Airk felt his heart race as the cleric asked his first question.

    “Are either of the leaders who’ve put themselves forward as king worthy to wear the Crown?” the cleric asked.

    The cleric opened his mouth again almost immediately. This time, he spoke with an entirely different voice, that of Garl Glittergold.

    “No,” the cleric said, as Garl’s voice spoke through him.

    The temple nearly burst into another uproar, but everyone fell silent when the cleric asked another question.

    “Could either of our leaders grow into becoming worthy?” the cleric asked.

    “Yes,” Garl said through the cleric.

    “Are there any others worthy of growing into the role of king?” the cleric asked.

    “Yes,” Garl Glittergold said through him.

    The temple suddenly erupted again, but this time in quiet murmuring rather than angry shouting. No one else had put themselves forward as fit to wear the Crown, so the gnomes had no idea who Garl Glittergold might be referring to.

    Again, Arthur’s voice rose above the murmuring.

    “Is the crisis the divination mentioned one we’re currently facing?” he asked.

    “No,” Garl said through the cleric.

    Airk saw a puzzled expression cross Arthur’s face, and he felt the same confusion. What menace could Flinthold be facing besides the dispute with Garnetholme?

    “Could the dispute with Garnetholme grow into that crisis?” Moswen asked, suddenly realizing the gnomes didn’t need the cleric to ask the questions for them.

    “Yes,” Garl said through the cleric.

    “Is there another danger coming, one outside our knowledge?” Arthur asked.

    “Yes,” Garl said through the cleric.

    “Could a gnome prove his worthiness to wear the Crown through this new danger?” Wilhelm asked, not wanting to cede an advantage to Moswen.

    “Yes,” Garl said through the cleric.

    Airk stood up to ask a question. He wanted to know if the unknown danger had to do with the mysterious jewelry the monsters he and his friends fought on the way to Flinthold carried, but Moswen beat him to it.

    “Will Flinthold need to act decisively to address this crisis?” he asked.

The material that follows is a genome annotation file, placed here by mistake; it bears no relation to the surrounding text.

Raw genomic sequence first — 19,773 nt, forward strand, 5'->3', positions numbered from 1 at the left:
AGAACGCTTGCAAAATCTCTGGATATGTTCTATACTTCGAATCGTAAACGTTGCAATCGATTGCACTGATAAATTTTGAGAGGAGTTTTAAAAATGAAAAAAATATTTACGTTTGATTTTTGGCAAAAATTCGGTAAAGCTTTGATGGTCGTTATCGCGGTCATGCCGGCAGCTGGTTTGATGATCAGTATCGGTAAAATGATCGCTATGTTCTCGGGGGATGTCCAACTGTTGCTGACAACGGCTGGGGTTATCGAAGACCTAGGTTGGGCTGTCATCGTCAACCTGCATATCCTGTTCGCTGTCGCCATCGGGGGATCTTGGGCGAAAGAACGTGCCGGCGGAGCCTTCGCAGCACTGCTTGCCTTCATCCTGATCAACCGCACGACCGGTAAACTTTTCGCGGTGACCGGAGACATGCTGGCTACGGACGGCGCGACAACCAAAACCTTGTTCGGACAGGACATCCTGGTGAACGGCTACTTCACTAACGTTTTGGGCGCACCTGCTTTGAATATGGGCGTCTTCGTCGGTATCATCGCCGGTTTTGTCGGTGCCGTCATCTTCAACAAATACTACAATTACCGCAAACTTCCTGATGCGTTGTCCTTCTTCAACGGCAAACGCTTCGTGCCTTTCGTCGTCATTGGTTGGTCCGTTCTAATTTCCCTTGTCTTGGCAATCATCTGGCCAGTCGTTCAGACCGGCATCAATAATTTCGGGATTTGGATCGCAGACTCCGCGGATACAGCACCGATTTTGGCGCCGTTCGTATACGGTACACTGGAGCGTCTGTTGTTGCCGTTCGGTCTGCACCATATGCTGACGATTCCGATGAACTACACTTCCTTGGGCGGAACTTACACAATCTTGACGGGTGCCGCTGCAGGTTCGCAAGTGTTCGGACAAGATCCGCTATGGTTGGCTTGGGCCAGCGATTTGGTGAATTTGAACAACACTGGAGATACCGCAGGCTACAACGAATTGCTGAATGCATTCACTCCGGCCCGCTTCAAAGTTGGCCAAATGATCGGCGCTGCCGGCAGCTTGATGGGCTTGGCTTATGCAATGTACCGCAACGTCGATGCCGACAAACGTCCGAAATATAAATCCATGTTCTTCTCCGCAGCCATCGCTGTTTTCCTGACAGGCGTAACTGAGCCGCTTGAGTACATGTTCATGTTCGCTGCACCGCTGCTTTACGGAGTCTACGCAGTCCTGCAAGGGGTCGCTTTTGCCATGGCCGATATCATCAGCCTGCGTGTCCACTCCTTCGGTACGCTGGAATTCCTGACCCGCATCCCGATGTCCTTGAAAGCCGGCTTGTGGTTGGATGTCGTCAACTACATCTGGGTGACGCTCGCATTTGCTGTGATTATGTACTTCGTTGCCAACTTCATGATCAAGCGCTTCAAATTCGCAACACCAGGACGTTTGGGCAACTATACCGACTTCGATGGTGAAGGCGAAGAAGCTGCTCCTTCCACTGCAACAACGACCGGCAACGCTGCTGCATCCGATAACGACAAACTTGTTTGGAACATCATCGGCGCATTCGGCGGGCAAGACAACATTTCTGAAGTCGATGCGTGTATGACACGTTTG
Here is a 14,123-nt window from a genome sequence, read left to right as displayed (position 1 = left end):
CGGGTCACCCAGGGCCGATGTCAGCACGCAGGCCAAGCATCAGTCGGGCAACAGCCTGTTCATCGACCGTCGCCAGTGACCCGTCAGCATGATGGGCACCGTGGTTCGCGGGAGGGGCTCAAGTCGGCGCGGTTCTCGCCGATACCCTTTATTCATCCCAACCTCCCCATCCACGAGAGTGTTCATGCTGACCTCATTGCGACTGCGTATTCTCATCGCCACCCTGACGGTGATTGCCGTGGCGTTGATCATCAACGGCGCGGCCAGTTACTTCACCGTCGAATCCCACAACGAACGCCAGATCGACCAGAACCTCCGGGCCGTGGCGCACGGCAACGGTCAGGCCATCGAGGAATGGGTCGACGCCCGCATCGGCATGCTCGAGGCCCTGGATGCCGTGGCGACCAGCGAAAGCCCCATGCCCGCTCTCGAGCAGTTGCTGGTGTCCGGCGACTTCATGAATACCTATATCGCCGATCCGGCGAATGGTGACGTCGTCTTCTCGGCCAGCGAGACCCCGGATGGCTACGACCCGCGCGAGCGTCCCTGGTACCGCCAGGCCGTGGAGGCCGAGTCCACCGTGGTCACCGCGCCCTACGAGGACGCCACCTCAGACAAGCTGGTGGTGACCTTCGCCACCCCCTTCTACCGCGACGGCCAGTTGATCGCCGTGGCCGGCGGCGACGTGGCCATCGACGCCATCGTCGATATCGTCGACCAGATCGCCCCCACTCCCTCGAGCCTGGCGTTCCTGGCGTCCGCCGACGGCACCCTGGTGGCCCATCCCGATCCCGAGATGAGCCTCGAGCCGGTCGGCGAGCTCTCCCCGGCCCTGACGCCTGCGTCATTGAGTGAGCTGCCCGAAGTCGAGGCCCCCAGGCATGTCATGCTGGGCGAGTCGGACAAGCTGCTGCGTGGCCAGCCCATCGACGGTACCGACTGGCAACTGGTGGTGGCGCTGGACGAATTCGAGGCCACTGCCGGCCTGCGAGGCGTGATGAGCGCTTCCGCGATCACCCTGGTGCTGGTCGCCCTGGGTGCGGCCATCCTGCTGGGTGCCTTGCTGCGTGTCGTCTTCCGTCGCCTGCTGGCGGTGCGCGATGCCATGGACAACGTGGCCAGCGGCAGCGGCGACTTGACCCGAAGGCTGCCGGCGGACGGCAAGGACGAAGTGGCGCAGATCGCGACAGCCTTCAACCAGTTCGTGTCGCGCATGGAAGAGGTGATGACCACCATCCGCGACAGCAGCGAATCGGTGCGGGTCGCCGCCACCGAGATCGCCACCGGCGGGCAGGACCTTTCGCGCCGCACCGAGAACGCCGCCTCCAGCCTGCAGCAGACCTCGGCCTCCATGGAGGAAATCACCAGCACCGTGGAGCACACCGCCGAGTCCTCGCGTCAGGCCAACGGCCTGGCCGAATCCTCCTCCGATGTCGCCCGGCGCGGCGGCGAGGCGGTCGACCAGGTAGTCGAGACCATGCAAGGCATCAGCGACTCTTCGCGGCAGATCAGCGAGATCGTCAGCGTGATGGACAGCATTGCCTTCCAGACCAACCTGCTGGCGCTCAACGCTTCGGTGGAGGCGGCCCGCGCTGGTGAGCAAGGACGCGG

“Yes,” Garl said through the cleric.

    Airk scowled as Moswen for asking such an obvious question. He opened his mouth again, but this time Wilhelm beat him to it.

    “Do we need unity to address this crisis?” he asked.

    “Yes,” Garl said through the cleric. The cleric suddenly began to tremble, and he grasped tightly to the lectern. He closed his eyes, and when he opened them again they were back to their normal color.

    Airk shook his head at both of the would-be kings for wasting the communing spell on obvious matters. As if Flinthold wouldn’t need decisive action and unity to address the issue!

    Pompous idiots, the both of them, Airk thought as he left the temple. Trying to make themselves look decisive instead of actually learning information they’d need!

    Airk made straight for the Sign Of The Wolverine, the inn where he and his friends were staying.

    He needed a damn drink.


    “Moswen and Wilhelm both think that the crisis is the coming war with Garnetholme, and that they can gain the throne by looking strong and decisive,” Airk said as he finished his explanation. As the debates and questions in the temple were all done in the gnomish language, Airk’s friends didn’t go with him and he had to summarize it for them.

    The companions were eating supper in the Sign Of The Wolverine’s common room, surrounded by Flinthold residents chattering in the gnomish tongue. As Airk explained to his friends, the Flintholders were animatedly discussing who should be king and if they should go to war with Garnetholme.  

    I don’t understand, though, Ma’non’go said with a frown. Why would Garl Glittergold encourage his creations to go to war against each other?

    “Most Flintholders would claim that Garnetholme’s lost the gods’ favor, and that Urdlen’s granting any divine favors they receive,” Airk said. “War hawks like Wilhelm are convinced Garl’s on their side.”

    “You’d think Garl could have been clearer in his spells,” Amyalla said. “Why didn’t he just come out and say who should be king, and what this crisis is?”

    “Clerical spells don’t work that way,” Luna said, leaning forward and clasping her hands on the table. “The goodly gods want their creations to make their own way in the world, instead of relying on the gods to solve every problem and question for them.”

    “With the way things are going, maybe Garl should intervene directly,” Airk said. “Wilhelm and Moswen are both so determined to become king I doubt they care about the cost. Blood might be spilled over this.”

    “Even when there’s already the risk of war with Garnetholme?” Luna said.

    “That’s what makes them both fools,” Airk said, before he took a long drink of ale. “I wonder whether the crisis Garl’s divination mentioned didn’t have more to do with those bejewelled monsters we fought on the way here. Every single one of the gems they wore had the exact same cut.”

    “Can the priest cast another spell?” Weimar asked.

    “Not for another week,” Luna said. “Those spells put a strain on the caster and can’t be used more often than that. It might not matter though.”

    Airk looked at Luna hopefully, as a slight smile crossed her face.

    "If Garl Glittergold can't help us anymore, maybe Pelor can," she said.

    "